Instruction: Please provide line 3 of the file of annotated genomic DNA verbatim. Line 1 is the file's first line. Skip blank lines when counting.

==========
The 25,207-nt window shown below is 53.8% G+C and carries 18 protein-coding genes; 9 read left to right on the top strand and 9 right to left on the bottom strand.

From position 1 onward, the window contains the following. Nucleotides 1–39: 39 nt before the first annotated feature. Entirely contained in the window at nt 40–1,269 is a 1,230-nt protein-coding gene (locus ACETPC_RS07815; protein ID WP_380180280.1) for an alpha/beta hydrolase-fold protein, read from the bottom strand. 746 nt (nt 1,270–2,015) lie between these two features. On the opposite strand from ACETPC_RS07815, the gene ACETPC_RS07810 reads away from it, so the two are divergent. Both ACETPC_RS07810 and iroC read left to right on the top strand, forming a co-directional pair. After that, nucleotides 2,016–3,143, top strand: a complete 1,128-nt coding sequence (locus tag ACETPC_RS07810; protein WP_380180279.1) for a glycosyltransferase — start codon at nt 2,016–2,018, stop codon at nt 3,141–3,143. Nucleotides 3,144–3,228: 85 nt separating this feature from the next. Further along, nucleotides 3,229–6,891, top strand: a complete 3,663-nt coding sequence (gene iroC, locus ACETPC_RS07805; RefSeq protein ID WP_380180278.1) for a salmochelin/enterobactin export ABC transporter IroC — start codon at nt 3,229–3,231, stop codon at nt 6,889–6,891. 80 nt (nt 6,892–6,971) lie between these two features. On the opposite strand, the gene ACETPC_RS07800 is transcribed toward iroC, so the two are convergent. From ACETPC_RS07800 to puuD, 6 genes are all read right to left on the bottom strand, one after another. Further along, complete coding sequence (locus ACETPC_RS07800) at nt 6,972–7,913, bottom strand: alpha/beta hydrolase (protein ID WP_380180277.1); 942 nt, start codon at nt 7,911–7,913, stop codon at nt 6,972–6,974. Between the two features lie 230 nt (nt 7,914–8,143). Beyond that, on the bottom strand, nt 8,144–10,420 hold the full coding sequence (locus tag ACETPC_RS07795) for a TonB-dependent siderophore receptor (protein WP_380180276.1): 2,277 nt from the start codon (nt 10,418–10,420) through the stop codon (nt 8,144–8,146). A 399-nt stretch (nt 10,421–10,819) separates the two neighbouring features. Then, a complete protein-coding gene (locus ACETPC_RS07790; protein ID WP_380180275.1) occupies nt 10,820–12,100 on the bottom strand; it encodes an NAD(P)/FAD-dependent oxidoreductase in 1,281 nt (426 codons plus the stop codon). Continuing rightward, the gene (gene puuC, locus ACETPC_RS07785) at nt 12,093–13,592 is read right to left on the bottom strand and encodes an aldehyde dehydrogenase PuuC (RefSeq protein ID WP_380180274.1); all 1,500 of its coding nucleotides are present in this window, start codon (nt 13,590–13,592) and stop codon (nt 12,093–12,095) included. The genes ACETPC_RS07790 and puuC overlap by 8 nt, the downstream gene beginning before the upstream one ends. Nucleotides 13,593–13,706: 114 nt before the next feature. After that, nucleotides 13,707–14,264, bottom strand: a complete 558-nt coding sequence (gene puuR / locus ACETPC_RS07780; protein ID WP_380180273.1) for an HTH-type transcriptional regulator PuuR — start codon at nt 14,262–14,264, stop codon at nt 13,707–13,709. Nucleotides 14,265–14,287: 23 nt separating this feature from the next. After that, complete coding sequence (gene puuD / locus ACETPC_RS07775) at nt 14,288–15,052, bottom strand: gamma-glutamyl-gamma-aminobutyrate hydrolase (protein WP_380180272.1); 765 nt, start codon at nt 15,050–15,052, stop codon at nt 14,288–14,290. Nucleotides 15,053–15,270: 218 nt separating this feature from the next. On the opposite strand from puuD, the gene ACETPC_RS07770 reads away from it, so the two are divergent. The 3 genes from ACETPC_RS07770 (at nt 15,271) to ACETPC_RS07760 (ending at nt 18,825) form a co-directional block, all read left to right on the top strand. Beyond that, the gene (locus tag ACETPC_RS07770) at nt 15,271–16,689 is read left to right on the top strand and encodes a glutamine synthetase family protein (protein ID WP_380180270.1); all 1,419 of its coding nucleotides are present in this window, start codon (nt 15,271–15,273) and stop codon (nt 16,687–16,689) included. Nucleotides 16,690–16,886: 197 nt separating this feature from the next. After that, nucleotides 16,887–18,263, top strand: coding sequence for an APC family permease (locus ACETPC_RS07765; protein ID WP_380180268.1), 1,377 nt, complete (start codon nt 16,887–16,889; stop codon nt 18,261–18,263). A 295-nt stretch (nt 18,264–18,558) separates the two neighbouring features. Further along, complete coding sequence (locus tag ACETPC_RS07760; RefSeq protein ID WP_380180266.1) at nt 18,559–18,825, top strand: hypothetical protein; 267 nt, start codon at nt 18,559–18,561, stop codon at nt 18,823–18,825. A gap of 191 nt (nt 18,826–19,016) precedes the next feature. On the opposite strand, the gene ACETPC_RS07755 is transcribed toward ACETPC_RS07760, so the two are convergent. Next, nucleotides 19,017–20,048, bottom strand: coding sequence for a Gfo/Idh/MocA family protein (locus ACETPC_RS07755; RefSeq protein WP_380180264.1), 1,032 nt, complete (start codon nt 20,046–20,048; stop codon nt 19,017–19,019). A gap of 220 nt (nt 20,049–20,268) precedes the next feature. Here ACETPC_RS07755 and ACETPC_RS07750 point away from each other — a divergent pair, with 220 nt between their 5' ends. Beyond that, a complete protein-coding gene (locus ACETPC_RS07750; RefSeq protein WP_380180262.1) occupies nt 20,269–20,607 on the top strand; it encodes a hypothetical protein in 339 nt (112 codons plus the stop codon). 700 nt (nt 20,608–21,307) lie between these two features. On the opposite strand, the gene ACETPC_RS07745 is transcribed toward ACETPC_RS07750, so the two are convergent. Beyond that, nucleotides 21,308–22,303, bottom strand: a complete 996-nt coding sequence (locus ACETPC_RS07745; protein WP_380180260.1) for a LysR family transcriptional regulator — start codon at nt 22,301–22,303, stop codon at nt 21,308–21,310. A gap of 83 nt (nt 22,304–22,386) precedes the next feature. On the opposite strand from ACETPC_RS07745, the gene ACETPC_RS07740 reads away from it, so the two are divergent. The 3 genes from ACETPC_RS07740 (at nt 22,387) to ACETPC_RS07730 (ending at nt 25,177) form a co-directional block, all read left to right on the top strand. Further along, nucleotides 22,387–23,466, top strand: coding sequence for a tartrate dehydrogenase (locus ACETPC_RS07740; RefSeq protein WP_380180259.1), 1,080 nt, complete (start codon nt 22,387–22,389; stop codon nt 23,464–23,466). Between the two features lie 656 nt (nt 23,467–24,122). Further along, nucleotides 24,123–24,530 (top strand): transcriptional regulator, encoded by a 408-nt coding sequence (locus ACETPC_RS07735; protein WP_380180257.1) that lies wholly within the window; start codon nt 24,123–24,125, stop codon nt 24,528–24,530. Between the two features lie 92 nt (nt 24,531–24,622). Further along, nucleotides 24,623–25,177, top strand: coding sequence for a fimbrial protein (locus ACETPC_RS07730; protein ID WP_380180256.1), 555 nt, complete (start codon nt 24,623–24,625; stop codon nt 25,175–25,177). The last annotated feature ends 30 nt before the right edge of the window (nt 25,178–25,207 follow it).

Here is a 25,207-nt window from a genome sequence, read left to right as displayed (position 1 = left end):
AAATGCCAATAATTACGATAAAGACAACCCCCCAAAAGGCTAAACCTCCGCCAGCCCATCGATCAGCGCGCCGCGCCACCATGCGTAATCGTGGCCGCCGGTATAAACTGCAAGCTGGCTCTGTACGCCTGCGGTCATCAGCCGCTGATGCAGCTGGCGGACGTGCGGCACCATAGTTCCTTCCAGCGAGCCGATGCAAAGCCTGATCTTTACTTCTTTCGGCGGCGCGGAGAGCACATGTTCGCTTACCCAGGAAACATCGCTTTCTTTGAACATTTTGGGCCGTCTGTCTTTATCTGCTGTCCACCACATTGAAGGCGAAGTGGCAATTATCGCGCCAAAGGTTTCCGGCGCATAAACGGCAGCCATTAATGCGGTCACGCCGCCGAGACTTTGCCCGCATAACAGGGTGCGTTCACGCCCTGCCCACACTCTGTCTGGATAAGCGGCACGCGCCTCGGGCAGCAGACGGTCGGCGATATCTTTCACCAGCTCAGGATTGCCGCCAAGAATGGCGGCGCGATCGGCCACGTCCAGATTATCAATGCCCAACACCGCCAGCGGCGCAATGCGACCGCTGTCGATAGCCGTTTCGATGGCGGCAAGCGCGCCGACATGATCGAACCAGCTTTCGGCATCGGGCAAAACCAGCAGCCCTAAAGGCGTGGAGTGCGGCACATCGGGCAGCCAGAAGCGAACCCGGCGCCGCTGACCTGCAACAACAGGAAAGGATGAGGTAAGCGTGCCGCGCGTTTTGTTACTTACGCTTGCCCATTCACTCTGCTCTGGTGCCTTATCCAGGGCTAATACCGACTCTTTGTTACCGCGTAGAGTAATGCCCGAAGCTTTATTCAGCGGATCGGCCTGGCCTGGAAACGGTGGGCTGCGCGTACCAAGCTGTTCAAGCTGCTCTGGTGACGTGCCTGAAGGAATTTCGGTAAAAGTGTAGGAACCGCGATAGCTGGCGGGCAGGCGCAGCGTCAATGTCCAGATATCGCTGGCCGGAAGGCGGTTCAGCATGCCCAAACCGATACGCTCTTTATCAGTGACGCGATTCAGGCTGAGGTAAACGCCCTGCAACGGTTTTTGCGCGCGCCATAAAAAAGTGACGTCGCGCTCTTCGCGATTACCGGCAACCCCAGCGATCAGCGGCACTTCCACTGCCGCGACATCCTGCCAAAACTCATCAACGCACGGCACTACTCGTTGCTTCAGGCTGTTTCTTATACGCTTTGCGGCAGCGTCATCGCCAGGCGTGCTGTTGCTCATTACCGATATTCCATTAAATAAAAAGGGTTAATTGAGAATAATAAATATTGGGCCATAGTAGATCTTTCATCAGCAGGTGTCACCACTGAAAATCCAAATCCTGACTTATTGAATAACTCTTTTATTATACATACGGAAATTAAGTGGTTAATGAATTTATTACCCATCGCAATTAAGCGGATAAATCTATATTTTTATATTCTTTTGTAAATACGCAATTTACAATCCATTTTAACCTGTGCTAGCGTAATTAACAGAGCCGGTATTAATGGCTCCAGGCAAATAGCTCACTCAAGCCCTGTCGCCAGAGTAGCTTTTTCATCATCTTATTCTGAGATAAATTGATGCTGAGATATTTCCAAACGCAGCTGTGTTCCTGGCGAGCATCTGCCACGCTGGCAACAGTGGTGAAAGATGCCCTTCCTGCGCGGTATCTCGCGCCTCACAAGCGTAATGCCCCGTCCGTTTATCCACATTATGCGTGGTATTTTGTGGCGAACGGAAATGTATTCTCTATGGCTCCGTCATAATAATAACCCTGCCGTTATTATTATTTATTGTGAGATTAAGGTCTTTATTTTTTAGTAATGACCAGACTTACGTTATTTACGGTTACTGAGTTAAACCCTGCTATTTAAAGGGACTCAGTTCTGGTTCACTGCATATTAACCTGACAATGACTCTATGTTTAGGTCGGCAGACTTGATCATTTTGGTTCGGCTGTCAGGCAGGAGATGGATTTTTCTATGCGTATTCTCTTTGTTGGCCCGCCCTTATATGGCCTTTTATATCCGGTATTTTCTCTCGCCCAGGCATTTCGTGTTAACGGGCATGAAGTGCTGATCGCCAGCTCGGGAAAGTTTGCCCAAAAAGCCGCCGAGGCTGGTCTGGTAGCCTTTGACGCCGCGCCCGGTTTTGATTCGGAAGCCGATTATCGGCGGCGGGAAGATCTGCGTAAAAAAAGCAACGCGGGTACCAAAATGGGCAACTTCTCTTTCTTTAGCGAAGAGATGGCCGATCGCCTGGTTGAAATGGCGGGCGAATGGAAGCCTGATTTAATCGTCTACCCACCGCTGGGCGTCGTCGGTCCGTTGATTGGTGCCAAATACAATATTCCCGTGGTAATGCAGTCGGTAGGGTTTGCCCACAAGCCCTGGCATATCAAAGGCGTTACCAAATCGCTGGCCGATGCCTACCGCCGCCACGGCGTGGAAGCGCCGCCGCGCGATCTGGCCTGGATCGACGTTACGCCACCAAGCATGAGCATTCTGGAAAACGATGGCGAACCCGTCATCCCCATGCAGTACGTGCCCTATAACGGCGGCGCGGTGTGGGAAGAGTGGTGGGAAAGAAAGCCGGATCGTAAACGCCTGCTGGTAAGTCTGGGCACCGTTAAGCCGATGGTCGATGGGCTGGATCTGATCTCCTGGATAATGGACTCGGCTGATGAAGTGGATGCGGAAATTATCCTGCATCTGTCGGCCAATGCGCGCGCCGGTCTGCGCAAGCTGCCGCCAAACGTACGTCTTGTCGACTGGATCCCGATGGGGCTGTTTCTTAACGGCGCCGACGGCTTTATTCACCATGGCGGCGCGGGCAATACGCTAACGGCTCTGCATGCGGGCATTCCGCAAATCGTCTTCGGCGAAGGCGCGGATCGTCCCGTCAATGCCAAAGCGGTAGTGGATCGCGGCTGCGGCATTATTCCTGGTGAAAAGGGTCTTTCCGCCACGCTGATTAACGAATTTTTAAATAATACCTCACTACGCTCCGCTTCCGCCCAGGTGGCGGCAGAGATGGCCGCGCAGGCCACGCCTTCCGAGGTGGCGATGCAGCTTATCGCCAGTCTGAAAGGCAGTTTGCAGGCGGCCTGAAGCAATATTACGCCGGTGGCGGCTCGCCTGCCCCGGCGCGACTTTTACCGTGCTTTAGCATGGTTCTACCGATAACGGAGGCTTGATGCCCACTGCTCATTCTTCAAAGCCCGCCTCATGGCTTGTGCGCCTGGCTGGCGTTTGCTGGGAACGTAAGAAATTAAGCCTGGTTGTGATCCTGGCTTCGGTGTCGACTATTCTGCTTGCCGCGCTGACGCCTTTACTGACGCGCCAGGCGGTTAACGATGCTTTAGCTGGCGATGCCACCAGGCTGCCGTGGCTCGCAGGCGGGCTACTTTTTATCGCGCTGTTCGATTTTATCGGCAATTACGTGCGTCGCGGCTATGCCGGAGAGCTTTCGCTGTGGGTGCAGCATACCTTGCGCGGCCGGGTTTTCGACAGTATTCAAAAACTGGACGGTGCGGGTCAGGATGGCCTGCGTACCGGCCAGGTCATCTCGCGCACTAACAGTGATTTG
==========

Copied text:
Here is a 25,207-nt window from a genome sequence, read left to right as displayed (position 1 = left end):